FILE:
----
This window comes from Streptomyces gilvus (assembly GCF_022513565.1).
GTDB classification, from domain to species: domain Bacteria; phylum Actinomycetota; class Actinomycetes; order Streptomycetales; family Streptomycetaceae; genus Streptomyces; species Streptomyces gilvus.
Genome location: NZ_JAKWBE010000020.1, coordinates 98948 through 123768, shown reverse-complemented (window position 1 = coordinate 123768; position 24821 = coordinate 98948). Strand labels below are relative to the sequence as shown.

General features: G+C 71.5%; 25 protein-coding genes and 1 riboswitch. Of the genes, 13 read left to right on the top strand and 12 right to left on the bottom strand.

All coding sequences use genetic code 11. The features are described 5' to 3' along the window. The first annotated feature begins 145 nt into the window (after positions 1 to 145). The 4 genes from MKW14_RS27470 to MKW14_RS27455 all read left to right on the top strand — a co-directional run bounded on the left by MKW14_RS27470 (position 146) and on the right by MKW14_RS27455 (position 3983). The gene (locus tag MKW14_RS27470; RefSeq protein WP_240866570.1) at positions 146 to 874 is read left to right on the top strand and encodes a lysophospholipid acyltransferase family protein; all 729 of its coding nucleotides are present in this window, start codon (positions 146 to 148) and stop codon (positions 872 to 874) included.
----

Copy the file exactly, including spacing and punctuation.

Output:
This window comes from Streptomyces gilvus (assembly GCF_022513565.1).
GTDB classification, from domain to species: domain Bacteria; phylum Actinomycetota; class Actinomycetes; order Streptomycetales; family Streptomycetaceae; genus Streptomyces; species Streptomyces gilvus.
Genome location: NZ_JAKWBE010000020.1, coordinates 98948 through 123768, shown reverse-complemented (window position 1 = coordinate 123768; position 24821 = coordinate 98948). Strand labels below are relative to the sequence as shown.

General features: G+C 71.5%; 25 protein-coding genes and 1 riboswitch. Of the genes, 13 read left to right on the top strand and 12 right to left on the bottom strand.

All coding sequences use genetic code 11. The features are described 5' to 3' along the window. The first annotated feature begins 145 nt into the window (after positions 1 to 145). The 4 genes from MKW14_RS27470 to MKW14_RS27455 all read left to right on the top strand — a co-directional run bounded on the left by MKW14_RS27470 (position 146) and on the right by MKW14_RS27455 (position 3983). The gene (locus tag MKW14_RS27470; RefSeq protein WP_240866570.1) at positions 146 to 874 is read left to right on the top strand and encodes a lysophospholipid acyltransferase family protein; all 729 of its coding nucleotides are present in this window, start codon (positions 146 to 148) and stop codon (positions 872 to 874) included.